There's a lot to say about our time in the hospital. I don't want to forget how we got here or what we've been through, and I particularly don't want to lose sight of the miracle we've witnessed.
I've been putting this post off because, quite candidly, it's painful to relive. The days that followed were far more difficult on our family than the emergency surgery itself. Odd, isn't it, that time recovering on a cheery pediatric floor would be more agonizing than an unexpected, life-threatening diagnosis?
I've written a virtual novel here and am posting it in bits scheduled to go up each day this week. I promise Anne Says So won't always be a record book of the crazy month of March, but if you could take a peek into my thoughts, you'd see there's little else up there these days.
Once I get this out of my system, I promise to move on to the funniest blogs I've come across lately, the return of Mad Men and my recent iTunes downloads. Y'know, world-changing stuff. For now, though, I'm waiting until this brain dump is complete. I'm a new person, and I need to remember why. Always.
I left off just outside of an operating room deep in the (insanely confusing) halls of Greenville Memorial. After handing MB over to the sweetest team of anesthesiologists, surgeons and nurses, whose charms and skills were lost on an utterly bewildered pair of parents, all we could do was wait, pray and hope.
We were told the surgery would take ninety minutes, a staggering feat considering Mary Brooks was to be put under, her appendix removed, and both her large and small intestines taken out, uncoiled, repositioned and fixed into place.
Bradley was stunned, quiet and reflective. I was just Anne in overdrive. I responded to texts, answered calls, coordinated arrival times and childcare, arranged a "text tree" to distribute updates, talked to hospital staff about the interactive "surgery status board" and kept myself as busy as possible to avoid picturing my seven-pound 20-day-old cut wide open on a surgical table.
(I remember, moments after the diagnosis, asking if we'd have to spend the night at the hospital. The look on the resident's face made it clear that I wasn't processing what they were telling me. He said, with as close to a straight face as he could manage, that we'd be at the hospital a full week, maybe more, maybe less. "It all depends." Now I see that a week in the hospital was the least of his worries for us.)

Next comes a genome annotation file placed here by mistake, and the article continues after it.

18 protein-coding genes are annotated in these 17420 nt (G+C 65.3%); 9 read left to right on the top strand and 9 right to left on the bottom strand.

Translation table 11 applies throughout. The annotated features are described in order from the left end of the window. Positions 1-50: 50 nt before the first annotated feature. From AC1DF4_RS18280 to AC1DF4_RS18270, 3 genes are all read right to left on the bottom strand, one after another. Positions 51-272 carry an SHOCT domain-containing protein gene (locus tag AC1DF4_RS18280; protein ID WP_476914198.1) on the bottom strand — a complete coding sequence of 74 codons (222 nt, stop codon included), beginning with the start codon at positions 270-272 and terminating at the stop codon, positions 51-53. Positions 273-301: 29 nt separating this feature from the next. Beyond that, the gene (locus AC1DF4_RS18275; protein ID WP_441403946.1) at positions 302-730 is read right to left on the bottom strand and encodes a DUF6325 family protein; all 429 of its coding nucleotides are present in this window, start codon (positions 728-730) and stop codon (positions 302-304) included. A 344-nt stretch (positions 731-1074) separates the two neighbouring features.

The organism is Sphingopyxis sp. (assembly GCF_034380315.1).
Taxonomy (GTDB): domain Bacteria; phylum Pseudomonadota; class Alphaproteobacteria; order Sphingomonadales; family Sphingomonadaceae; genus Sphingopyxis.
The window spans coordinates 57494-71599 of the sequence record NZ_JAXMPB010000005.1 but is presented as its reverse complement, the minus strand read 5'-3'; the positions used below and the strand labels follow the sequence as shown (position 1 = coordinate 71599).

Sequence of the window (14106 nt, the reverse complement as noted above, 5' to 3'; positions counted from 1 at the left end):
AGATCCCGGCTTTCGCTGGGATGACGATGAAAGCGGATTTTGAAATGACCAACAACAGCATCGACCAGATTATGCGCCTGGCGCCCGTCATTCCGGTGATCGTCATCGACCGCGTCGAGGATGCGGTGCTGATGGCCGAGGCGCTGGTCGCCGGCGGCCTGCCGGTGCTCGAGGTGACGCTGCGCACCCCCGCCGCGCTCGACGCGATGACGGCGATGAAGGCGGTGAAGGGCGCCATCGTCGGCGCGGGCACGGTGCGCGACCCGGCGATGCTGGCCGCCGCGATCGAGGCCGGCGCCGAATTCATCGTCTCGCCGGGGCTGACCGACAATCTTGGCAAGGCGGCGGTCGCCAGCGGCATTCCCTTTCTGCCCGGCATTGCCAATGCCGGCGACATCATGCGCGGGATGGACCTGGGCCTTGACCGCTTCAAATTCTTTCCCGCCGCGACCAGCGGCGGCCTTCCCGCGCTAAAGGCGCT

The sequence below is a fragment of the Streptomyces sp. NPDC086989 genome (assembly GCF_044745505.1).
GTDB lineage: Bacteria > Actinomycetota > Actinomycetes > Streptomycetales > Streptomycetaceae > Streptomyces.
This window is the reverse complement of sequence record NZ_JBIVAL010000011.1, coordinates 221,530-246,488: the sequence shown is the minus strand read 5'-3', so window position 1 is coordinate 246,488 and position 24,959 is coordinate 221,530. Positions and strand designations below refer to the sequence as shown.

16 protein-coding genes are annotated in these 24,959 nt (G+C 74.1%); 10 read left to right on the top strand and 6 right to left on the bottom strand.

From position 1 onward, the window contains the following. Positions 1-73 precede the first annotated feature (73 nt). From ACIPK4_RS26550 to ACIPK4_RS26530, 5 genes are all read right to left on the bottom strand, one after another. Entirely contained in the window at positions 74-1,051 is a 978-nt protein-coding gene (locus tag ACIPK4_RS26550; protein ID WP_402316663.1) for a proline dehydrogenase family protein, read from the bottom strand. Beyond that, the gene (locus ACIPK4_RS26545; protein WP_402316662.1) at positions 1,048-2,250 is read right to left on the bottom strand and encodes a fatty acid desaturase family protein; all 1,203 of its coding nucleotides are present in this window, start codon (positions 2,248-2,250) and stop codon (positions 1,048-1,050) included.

The moment I stopped moving to absorb what was going on, I was overcome with a twister of emotions I could never untangle. So I just shut. it. down. I felt little, if anything, and that was how I coped.
I thank God I was able to do so, and even more that didn't research her condition while I waited; had I read what was really happening and the potential outcomes by age range, hers being the youngest, I'd have been a heaping, sobbing mess, useless to anyone but my own panic.
After an initial update that Mary Brooks' intestines were viable, the biggest answered prayer I never had the forethought to pray for, we heard nothing until the surgery was complete - three hours later.
When I look back at my texts during those first hours, I responded to my best friend, who was relaying her fervent prayers, that I needed her to pray hard enough for the both of us because I just couldn't. I don't remember writing that, but I know it was true.
Even typing that now makes me tear up; as machine-like and faux 'normal' as I felt, opening myself up to beg for help and pray as vulnerably and desperately as I needed to just didn't feel possible. There wasn't one drop of me to spare and I couldn't allow myself to perceive how precarious things really were. It was just too much.